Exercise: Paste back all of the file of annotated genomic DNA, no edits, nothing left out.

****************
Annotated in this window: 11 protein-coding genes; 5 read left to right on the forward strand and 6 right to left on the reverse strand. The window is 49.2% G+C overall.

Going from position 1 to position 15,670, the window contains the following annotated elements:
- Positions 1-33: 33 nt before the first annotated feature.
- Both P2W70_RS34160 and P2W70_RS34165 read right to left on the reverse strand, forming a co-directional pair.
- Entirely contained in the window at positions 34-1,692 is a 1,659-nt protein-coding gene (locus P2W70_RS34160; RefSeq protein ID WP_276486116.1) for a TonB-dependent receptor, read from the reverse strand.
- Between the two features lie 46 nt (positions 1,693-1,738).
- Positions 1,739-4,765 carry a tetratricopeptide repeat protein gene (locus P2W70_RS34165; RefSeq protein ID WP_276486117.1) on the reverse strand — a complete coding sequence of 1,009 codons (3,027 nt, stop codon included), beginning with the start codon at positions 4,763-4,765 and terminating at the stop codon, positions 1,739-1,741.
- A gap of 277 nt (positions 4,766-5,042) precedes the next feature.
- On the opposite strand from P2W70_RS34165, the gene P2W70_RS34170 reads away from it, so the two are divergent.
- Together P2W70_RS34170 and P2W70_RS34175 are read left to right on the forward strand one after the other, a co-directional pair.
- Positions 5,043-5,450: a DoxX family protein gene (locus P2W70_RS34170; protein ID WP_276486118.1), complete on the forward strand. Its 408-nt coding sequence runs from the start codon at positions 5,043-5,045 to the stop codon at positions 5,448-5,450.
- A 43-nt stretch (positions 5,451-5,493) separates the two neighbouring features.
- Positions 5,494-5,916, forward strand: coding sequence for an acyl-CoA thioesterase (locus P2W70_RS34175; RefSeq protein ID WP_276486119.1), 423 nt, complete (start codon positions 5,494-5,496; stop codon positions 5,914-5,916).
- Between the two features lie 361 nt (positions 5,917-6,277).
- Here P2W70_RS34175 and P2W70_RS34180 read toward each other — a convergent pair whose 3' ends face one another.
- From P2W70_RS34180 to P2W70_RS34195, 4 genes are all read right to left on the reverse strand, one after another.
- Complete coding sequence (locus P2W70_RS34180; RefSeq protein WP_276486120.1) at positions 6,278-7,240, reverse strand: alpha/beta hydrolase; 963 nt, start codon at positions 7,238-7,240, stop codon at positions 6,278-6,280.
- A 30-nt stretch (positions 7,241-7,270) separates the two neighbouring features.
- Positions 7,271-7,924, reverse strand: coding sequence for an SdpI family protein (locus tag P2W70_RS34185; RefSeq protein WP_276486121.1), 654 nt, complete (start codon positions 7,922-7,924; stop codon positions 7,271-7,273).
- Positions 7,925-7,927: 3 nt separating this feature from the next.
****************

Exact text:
Annotated in this window: 11 protein-coding genes; 5 read left to right on the forward strand and 6 right to left on the reverse strand. The window is 49.2% G+C overall.

Going from position 1 to position 15,670, the window contains the following annotated elements:
- Positions 1-33: 33 nt before the first annotated feature.
- Both P2W70_RS34160 and P2W70_RS34165 read right to left on the reverse strand, forming a co-directional pair.
- Entirely contained in the window at positions 34-1,692 is a 1,659-nt protein-coding gene (locus P2W70_RS34160; RefSeq protein ID WP_276486116.1) for a TonB-dependent receptor, read from the reverse strand.
- Between the two features lie 46 nt (positions 1,693-1,738).
- Positions 1,739-4,765 carry a tetratricopeptide repeat protein gene (locus P2W70_RS34165; RefSeq protein ID WP_276486117.1) on the reverse strand — a complete coding sequence of 1,009 codons (3,027 nt, stop codon included), beginning with the start codon at positions 4,763-4,765 and terminating at the stop codon, positions 1,739-1,741.
- A gap of 277 nt (positions 4,766-5,042) precedes the next feature.
- On the opposite strand from P2W70_RS34165, the gene P2W70_RS34170 reads away from it, so the two are divergent.
- Together P2W70_RS34170 and P2W70_RS34175 are read left to right on the forward strand one after the other, a co-directional pair.
- Positions 5,043-5,450: a DoxX family protein gene (locus P2W70_RS34170; protein ID WP_276486118.1), complete on the forward strand. Its 408-nt coding sequence runs from the start codon at positions 5,043-5,045 to the stop codon at positions 5,448-5,450.
- A 43-nt stretch (positions 5,451-5,493) separates the two neighbouring features.
- Positions 5,494-5,916, forward strand: coding sequence for an acyl-CoA thioesterase (locus P2W70_RS34175; RefSeq protein ID WP_276486119.1), 423 nt, complete (start codon positions 5,494-5,496; stop codon positions 5,914-5,916).
- Between the two features lie 361 nt (positions 5,917-6,277).
- Here P2W70_RS34175 and P2W70_RS34180 read toward each other — a convergent pair whose 3' ends face one another.
- From P2W70_RS34180 to P2W70_RS34195, 4 genes are all read right to left on the reverse strand, one after another.
- Complete coding sequence (locus P2W70_RS34180; RefSeq protein WP_276486120.1) at positions 6,278-7,240, reverse strand: alpha/beta hydrolase; 963 nt, start codon at positions 7,238-7,240, stop codon at positions 6,278-6,280.
- A 30-nt stretch (positions 7,241-7,270) separates the two neighbouring features.
- Positions 7,271-7,924, reverse strand: coding sequence for an SdpI family protein (locus tag P2W70_RS34185; RefSeq protein WP_276486121.1), 654 nt, complete (start codon positions 7,922-7,924; stop codon positions 7,271-7,273).
- Positions 7,925-7,927: 3 nt separating this feature from the next.